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Letters: A fast-food worker's labor of love

Re "Getting worked up over low wage," Column One, Sept. 10

Thank you for reminding readers that fast-food workers are pitifully underpaid. KFC employee and union activist Naquasia LeGrand's story is inspirational. Her struggle for fairness is the struggle of many hardworking people who are not getting a fair deal.

I am sure there are millions like me who think nothing of popping into a fast-food restaurant for a quick, cheap meal. It's good to be reminded of one of the reasons the meal is so cheap: The workers are paid so little.

Donald Broder

Studio City

Re "Unions need broader focus," Column, Sept. 10

Sandy Banks asks: "With wages dropping and jobs disappearing for college-educated workers, how do we square $15 an hour at McDonald's with our country's message that education is the best and surest way into the middle class?"

We can't. Nowadays, a well-educated American has scarcely more job security than an unskilled one. Does that devalue education, or is it really devaluing work itself?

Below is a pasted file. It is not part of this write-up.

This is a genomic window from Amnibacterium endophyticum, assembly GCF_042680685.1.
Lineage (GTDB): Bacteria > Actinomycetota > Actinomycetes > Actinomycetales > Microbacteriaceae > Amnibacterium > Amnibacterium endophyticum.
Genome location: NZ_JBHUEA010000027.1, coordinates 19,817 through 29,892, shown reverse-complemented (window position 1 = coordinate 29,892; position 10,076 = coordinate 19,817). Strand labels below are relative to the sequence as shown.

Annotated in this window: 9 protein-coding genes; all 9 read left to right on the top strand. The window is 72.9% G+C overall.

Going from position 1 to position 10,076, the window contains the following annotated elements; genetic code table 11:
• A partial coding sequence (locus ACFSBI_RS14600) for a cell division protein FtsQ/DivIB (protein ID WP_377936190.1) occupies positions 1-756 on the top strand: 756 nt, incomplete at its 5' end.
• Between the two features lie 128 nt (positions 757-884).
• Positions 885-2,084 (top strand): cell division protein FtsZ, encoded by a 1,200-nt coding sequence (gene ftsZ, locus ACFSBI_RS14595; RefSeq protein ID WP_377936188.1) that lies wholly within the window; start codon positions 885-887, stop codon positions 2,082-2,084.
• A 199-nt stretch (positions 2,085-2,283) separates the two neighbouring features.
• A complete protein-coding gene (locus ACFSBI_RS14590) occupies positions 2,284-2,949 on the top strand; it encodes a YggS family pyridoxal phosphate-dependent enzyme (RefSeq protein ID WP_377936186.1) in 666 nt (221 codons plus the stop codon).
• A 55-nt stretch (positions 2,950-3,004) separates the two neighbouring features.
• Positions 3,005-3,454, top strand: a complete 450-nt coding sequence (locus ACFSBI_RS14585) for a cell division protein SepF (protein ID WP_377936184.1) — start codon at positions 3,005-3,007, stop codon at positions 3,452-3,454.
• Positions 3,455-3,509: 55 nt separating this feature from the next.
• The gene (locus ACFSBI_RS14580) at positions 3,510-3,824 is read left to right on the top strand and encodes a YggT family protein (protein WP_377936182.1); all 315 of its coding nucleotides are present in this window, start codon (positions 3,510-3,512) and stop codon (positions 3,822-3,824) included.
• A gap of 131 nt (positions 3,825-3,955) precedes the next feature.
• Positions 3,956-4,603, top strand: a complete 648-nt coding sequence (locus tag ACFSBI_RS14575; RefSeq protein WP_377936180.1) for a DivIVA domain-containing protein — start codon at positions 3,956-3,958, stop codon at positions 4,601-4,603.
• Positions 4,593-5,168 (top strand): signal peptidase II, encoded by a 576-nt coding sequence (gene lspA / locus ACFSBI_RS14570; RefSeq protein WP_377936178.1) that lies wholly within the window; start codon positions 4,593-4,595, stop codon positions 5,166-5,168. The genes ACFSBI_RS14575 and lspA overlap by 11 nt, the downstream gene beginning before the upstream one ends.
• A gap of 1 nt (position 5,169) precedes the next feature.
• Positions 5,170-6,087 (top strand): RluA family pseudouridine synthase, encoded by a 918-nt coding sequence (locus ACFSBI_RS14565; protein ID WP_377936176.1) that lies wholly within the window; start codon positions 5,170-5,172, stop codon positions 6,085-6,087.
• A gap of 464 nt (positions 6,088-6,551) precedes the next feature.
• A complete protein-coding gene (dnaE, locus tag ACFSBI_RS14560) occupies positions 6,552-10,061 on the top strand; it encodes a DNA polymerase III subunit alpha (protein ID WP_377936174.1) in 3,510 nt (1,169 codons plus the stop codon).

More and more, the jobs that remain are service jobs that cannot be outsourced and have traditionally been considered low wage. But why? Don't we all know, deep down, that farm workers, preschool teachers and healthcare aides (for example) perform some of the hardest and most important work, and at the lowest wages?

If we were to acknowledge the value of all work and support it with decent compensation, we would see both our society and our economy thrive.

Grace Bertalot

Anaheim

Banks' question misses the fact that the middle class was never defined as only educated people. The middle class also included factory workers whose jobs were sent overseas. The lower margin of the middle class is best defined as "making a living wage."

Additionally, jobs for educated people are also disappearing. My wake-up call came when I realized how many university-educated people work in local retail. Recently, a young Goodwill employee answered my question about her high school by saying she had already graduated — from Cal State Los Angeles.

The problem is that the minimum wage has not kept up with inflation. Manufacturing jobs can be exported; workers whose jobs can't should have the opportunity to move up to the middle class.

Rebecca Ann Aguirre

Los Angeles

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